June 5, 2017

Positive Marijuana Drug Tests Up By 11% in Colorado, According To Recent Report

By Mark Wiletsky

Positive results from workforce drug tests are at the highest rate in twelve years, according to the recently released Quest Diagnostics Drug Testing Index. Of particular significance to Colorado employers is the increase in positive marijuana results in urine drug tests in 2016 – the first year of results after Colorado legalized recreational marijuana use.

Marijuana Testing Methods Show Varied Positivity Rates

In creating its annual report, Quest Diagnostics analyzes more than ten million drug test results from tests it conducted on behalf of U.S. employers. Positive results for marijuana for the general U.S. workforce increased significantly over the past few years, with the percentages of positive marijuana results varying by the method of testing, as follows:

  • Oral fluid testing: up nearly 75% from 2013 (5.1%) to 2016 (8.9%)
  • Hair testing: up over 4% from 2015 (7.0%) to 2016 (7.3%)
  • Urine testing: up 4% from 2015 (2.4%) to 2016 (2.5%)

In Colorado, the increase in positive marijuana urine tests was a striking 11% from 2015 (2.61%) to 2016 (2.9%). The positive marijuana urine test results also increased significantly by nine percent from 2015 to 2016 in Washington state, where recreational marijuana also was legalized. Whether these state increases can be explained by the legalization of recreational pot is unclear, but both states reflected increased marijuana positivity higher than the national increase for the same years.

Nationwide Increase In Cocaine and Methamphetamine Positivity

The recent Quest report revealed that the positivity rate for urine testing for cocaine increased twelve percent in 2016 for the general U.S. workforce. While that annual percentage increase is high, the percent of U.S. workers who tested positive for cocaine in a urine test by Quest in 2016 was a relatively low 0.28 percent.

The results for amphetamines, which includes amphetamine and methamphetamine, increased more than eight percent in urine testing from 2015 to 2016 in the general U.S. workforce. Looking at the increase over the last four years, methamphetamine positivity in urine testing rose 64 percent. In oral fluid testing, those numbers are even higher as methamphetamines positivity increased 75 percent between 2013 (0.24%) and 2016 (0.42%).

Here is a look at an infographic from Quest Diagnostic regarding the results from its most recent report:

Workforce Drug Testing Index: As overall substance abuse rises across the United States, drug testing programs continue to play an important role in helping to create safe, drug-free workplaces. (PRNewsfoto/Quest Diagnostics)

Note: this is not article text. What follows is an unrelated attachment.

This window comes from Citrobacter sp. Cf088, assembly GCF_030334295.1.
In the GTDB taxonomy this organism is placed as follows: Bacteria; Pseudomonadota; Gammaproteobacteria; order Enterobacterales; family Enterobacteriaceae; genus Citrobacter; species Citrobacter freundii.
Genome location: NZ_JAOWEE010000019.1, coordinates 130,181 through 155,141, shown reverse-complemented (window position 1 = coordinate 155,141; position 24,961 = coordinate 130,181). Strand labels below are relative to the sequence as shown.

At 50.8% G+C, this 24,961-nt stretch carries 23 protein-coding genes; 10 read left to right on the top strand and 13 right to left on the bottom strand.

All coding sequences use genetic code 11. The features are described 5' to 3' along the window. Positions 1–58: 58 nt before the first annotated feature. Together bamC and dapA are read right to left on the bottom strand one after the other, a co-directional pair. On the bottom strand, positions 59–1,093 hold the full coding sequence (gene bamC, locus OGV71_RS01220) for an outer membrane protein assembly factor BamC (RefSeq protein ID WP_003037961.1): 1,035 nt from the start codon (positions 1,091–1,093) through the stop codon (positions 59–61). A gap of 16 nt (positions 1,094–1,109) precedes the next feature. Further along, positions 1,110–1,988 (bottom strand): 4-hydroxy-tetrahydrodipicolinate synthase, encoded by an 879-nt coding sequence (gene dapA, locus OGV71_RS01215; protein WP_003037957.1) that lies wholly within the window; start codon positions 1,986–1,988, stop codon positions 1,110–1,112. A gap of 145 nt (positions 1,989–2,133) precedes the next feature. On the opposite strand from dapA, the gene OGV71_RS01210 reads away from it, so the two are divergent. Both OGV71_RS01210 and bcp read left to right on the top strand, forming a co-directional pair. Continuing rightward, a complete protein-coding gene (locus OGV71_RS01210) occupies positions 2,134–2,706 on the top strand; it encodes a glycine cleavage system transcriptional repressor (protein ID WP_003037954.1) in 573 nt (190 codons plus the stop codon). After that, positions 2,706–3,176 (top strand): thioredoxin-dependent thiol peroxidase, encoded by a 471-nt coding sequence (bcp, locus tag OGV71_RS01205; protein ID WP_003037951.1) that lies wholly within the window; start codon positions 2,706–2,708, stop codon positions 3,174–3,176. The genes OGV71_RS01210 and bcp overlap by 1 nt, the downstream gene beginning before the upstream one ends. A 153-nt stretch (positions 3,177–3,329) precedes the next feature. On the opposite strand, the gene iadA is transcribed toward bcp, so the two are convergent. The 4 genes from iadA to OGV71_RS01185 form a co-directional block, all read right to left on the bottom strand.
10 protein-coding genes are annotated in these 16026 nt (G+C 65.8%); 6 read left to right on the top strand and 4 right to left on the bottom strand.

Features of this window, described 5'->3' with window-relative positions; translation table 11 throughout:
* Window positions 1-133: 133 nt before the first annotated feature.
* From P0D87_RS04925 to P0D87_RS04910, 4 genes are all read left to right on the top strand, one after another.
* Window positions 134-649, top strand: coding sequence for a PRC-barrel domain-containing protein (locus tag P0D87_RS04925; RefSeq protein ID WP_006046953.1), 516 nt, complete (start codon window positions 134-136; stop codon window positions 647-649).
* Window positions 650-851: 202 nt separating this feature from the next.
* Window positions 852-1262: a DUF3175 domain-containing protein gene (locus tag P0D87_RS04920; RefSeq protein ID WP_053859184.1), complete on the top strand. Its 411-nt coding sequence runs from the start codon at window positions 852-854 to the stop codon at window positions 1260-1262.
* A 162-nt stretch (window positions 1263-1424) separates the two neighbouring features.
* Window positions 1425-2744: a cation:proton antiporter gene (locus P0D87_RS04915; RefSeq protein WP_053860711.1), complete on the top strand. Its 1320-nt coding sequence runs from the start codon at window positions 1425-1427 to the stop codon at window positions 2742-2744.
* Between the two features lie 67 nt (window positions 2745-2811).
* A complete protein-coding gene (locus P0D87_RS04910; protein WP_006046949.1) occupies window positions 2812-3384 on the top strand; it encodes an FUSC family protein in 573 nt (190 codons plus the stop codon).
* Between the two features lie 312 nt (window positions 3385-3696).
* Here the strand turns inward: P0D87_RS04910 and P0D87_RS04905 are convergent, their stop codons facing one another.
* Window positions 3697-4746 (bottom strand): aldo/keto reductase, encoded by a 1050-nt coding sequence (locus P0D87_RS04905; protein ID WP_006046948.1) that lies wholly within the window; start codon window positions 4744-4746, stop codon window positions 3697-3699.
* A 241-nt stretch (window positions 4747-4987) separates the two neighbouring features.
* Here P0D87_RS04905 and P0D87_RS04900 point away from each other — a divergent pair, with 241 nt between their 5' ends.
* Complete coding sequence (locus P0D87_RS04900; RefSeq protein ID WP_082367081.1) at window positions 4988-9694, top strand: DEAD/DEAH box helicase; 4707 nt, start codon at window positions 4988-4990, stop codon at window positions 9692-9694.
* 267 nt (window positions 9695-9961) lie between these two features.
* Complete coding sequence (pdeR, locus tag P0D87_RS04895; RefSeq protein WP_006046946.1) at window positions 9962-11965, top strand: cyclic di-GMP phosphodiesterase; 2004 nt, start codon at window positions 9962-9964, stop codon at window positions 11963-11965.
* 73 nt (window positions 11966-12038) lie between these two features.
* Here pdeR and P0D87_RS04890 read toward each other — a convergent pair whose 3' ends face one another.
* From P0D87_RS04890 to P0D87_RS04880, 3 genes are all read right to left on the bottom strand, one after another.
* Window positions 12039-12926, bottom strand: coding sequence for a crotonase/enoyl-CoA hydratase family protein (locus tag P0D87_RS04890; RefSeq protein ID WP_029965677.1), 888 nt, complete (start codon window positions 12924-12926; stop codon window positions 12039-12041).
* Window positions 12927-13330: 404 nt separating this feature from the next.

Drug Testing Considerations

With positive drug test results on the rise, more employers will likely face the tricky employment decisions associated with positive tests. Here are some legal issues and best practices to consider:

  • Have a written, zero tolerance drug policy prohibiting employees, while on company premises or while engaged on company business, from (a) the use, possession, sale, and distribution of illegal drugs, and (b) being under the influence of illegal drugs. Illegal drugs should be defined as any substance that is illegal under either federal or state law as well as prescription drugs prescribed to another person or that are taken in a dosage or manner that was not prescribed.
  • Consider whether you will require employees to report their use of prescription drugs that may affect their ability to safely perform their work duties, especially for those in safety-sensitive positions. Be careful, however, not to discriminate against employees who use prescription medications to treat a disability. You may need to make a reasonable accommodation when dealing with a disabled individual.
  • If you conduct drug tests, have a written policy outlining the following:
    • when tests are conducted (e.g., pre-employment, reasonable suspicion, random, post-accident, etc.)
    • consequences for failing a drug test, up to and including termination
    • notification that refusing a drug test will result in termination
    • any state-specific testing requirements
  • If an employee uses marijuana for medical purposes, consider whether any employment accommodation obligations exist under applicable law. Colorado’s medical marijuana law does not specify an accommodation requirement and thus far, Colorado courts have not imposed such a requirement. Some other state’s medical marijuana laws, however, do impose workplace accommodation obligations, so when faced with a positive marijuana drug test, be sure to consider any applicable laws.
  • Keep drug test results and any other medical information confidential. This means you should keep separate medical or drug testing files so that this information does not get put in an employee’s regular personnel file. Also limit the individuals who have access to this information.

By planning ahead with appropriate policies and knowledge of your legal requirements, you will help your organization handle positive drug test results properly. When in doubt, consult with a competent employment lawyer.

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